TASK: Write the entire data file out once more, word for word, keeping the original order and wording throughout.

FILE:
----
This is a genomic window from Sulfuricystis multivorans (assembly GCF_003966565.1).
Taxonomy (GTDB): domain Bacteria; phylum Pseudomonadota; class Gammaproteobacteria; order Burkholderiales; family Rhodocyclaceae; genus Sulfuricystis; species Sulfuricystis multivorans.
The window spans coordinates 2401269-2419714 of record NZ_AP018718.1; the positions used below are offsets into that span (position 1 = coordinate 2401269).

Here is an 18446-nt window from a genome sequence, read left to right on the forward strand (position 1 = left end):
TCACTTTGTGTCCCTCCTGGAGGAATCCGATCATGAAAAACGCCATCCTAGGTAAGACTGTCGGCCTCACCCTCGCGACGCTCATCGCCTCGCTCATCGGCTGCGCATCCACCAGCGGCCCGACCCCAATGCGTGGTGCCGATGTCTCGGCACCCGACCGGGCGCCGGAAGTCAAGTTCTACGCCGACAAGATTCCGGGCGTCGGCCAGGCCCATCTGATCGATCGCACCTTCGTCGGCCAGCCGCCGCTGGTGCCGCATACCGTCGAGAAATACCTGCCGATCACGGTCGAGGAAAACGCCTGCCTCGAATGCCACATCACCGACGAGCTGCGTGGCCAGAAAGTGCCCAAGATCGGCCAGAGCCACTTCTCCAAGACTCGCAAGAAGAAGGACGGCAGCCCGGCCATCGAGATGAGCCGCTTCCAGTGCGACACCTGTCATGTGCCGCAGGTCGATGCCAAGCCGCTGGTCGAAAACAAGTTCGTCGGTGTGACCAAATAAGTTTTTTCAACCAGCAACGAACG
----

This is a genomic window from Sulfuricystis multivorans (assembly GCF_003966565.1).
Taxonomy (GTDB): domain Bacteria; phylum Pseudomonadota; class Gammaproteobacteria; order Burkholderiales; family Rhodocyclaceae; genus Sulfuricystis; species Sulfuricystis multivorans.
The window spans coordinates 2401269-2419714 of record NZ_AP018718.1; the positions used below are offsets into that span (position 1 = coordinate 2401269).

Here is an 18446-nt window from a genome sequence, read left to right on the forward strand (position 1 = left end):
TCACTTTGTGTCCCTCCTGGAGGAATCCGATCATGAAAAACGCCATCCTAGGTAAGACTGTCGGCCTCACCCTCGCGACGCTCATCGCCTCGCTCATCGGCTGCGCATCCACCAGCGGCCCGACCCCAATGCGTGGTGCCGATGTCTCGGCACCCGACCGGGCGCCGGAAGTCAAGTTCTACGCCGACAAGATTCCGGGCGTCGGCCAGGCCCATCTGATCGATCGCACCTTCGTCGGCCAGCCGCCGCTGGTGCCGCATACCGTCGAGAAATACCTGCCGATCACGGTCGAGGAAAACGCCTGCCTCGAATGCCACATCACCGACGAGCTGCGTGGCCAGAAAGTGCCCAAGATCGGCCAGAGCCACTTCTCCAAGACTCGCAAGAAGAAGGACGGCAGCCCGGCCATCGAGATGAGCCGCTTCCAGTGCGACACCTGTCATGTGCCGCAGGTCGATGCCAAGCCGCTGGTCGAAAACAAGTTCGTCGGTGTGACCAAATAAGTTTTTTCAACCAGCAACGAACG